1) Moore has had some very bad luck with violent tornadoes tracking over the same areas in the last few decades, but so have other Great Plains and Midwest cities and towns. Just off the top of my head, the St. Louis and Chicago areas have had their fair share of violent tornadoes throughout history; though, violent tornado climatology favors the Southeast as per the SPC WCM page (scroll down to the "30-year Severe Weather Climatology"): Storm Prediction Center WCM Page

2) Researchers are just now beginning to be able to look into how land use and small-scale topography impacts weather, including tornadoes, due to the better availability of spatially and temporally high-res satellite imagery. I'm not aware of any studies that have any firm conclusions on how these impact tornadoes, but if there are any, I'd love to know about them. Larger topographical characteristics, like the Gulf, Rockies, and desert Southwest impact larger scale features, like dry line development and placement or the ability of the Southeast to produce violent tornadoes just as the Great Lakes impact lake effect snow. Mountainous areas will have similar impacts, but I'm not aware of anything of spatial scale features on the order of land usage that would cause regularly cause heavy snow.

It's difficult to find records of exactly where the heaviest snow falls in the shortest amount of time most frequently. Summertime extreme events are much more sought-out and reported; everyone is interested in the biggest tornado or the largest hailstone. But what about the heaviest snowfalls? For most snowfall records, we are relying on the location of the station or reporter to begin with, rather than receiving information from those who have sought-out the worst of the storm.

With the data we have though, we can make assumptions, like the obvious ones (certain mountainous areas most likely receive extreme blizzards most frequently), but that's a given. I'm curious to know where, an inhabited place in the CONUS, is most likely to get extreme snowfall/blizzard events, and where has the "makings" necessary to provide the most extreme snowfall accumulations of anywhere, if all things came together perfectly. Lake-effect areas certainly are prone to big snows, but there are other areas that are most likely just as prone. And as to the second part of my question, I'm not so sure lake-effect areas have the "makings" for the absolute largest snowfall events in a say, 100-year event. I think those areas are going to be terrain-influenced.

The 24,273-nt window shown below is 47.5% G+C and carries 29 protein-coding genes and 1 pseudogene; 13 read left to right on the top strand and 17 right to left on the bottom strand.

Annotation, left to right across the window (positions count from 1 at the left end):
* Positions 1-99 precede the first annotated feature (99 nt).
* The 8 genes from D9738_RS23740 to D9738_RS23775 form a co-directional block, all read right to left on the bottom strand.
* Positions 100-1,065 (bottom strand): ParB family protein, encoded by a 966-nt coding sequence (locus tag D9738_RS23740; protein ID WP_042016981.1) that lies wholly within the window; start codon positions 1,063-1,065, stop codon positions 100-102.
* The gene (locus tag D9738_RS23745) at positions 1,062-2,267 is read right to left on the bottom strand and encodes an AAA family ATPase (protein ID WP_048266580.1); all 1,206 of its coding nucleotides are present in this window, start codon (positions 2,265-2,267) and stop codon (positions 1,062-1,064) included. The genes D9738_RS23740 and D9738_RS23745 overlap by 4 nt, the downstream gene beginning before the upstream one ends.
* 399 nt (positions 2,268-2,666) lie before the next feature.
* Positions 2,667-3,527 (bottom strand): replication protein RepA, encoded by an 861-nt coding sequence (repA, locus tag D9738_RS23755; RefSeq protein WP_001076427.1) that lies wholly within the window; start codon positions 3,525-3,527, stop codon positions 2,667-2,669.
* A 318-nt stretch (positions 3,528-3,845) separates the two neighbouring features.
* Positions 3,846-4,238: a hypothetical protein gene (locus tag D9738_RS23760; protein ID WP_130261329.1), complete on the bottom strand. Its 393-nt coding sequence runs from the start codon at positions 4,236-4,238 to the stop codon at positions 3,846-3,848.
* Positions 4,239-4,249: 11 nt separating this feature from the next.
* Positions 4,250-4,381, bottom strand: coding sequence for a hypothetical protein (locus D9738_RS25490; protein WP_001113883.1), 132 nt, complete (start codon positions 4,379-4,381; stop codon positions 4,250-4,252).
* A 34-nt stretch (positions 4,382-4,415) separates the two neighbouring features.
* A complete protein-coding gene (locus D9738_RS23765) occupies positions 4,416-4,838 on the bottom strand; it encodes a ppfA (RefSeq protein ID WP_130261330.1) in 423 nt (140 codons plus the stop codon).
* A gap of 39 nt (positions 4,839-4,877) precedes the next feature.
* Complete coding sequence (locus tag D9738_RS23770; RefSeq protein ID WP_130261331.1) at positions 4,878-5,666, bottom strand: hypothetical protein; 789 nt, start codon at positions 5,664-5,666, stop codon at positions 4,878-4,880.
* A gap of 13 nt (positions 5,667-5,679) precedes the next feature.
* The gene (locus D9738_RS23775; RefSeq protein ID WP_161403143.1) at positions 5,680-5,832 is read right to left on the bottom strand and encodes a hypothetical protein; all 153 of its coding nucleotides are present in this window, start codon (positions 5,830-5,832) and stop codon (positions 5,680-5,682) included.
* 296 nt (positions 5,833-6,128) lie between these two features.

1) Any weather phenomenon can be impacted by sparse population or no one to record it. Severe weather regularly occurs in areas where there is nothing it hit (e.g., lack of visible wind or tornado damage) or no one to see it (e.g. hail stones). Heavy snowfall would be even harder, as if there is a lot of snow on the ground, traveling to areas that may have the highest totals would be difficult and dangerous.

2) I apologize if this comes off as picky, but lake-effect snow is terrain induced, just not in the same way that mountain snow is.

3) If you're willing to comb through research articles and journals, you could try various searches in google scholar for what you're looking for. An easier way to find information for event-specific or area-specific snow fall rates would be the various NWS office pages. Offices are usually pretty good at having their local climatology and write ups for significant events on their pages.
 
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MClarkson

EF5
Sep 2, 2004
892
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Blacksburg, VA
At least for the US, If the definition is snowiest location that is lived in with plowed road access, year-round, I think its gotta be timberline lodge on Mt Hood. ~550 inches of pretty high-density snow a year. This tops the small settlements at stevens pass(450 inches) and Snoqualmie/Donner(400 inches each). It dwarfs the ~500 inches or so of very low density snow recorded at many interior ski towns further from water.

Of course these are all tiny settlements... but they are inhabited year round.